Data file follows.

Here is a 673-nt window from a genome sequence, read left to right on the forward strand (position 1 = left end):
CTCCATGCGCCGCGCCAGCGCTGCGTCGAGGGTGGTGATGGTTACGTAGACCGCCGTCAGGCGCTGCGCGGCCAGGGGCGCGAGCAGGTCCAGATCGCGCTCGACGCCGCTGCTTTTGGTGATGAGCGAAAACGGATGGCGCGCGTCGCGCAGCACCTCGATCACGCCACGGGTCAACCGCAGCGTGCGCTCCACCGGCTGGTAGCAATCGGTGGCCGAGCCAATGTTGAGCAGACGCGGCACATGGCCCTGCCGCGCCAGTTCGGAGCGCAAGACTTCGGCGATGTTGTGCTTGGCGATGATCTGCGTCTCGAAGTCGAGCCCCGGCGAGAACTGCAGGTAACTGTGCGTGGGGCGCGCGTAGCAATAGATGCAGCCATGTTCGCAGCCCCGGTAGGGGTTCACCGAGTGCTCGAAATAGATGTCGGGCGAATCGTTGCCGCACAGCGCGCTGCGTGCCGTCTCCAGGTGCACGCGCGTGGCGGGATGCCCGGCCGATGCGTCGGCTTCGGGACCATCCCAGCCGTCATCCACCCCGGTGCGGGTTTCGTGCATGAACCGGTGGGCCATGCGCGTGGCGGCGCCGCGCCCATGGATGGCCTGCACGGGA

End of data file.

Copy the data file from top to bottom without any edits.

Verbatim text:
Here is a 673-nt window from a genome sequence, read left to right on the forward strand (position 1 = left end):
CTCCATGCGCCGCGCCAGCGCTGCGTCGAGGGTGGTGATGGTTACGTAGACCGCCGTCAGGCGCTGCGCGGCCAGGGGCGCGAGCAGGTCCAGATCGCGCTCGACGCCGCTGCTTTTGGTGATGAGCGAAAACGGATGGCGCGCGTCGCGCAGCACCTCGATCACGCCACGGGTCAACCGCAGCGTGCGCTCCACCGGCTGGTAGCAATCGGTGGCCGAGCCAATGTTGAGCAGACGCGGCACATGGCCCTGCCGCGCCAGTTCGGAGCGCAAGACTTCGGCGATGTTGTGCTTGGCGATGATCTGCGTCTCGAAGTCGAGCCCCGGCGAGAACTGCAGGTAACTGTGCGTGGGGCGCGCGTAGCAATAGATGCAGCCATGTTCGCAGCCCCGGTAGGGGTTCACCGAGTGCTCGAAATAGATGTCGGGCGAATCGTTGCCGCACAGCGCGCTGCGTGCCGTCTCCAGGTGCACGCGCGTGGCGGGATGCCCGGCCGATGCGTCGGCTTCGGGACCATCCCAGCCGTCATCCACCCCGGTGCGGGTTTCGTGCATGAACCGGTGGGCCATGCGCGTGGCGGCGCCGCGCCCATGGATGGCCTGCACGGGA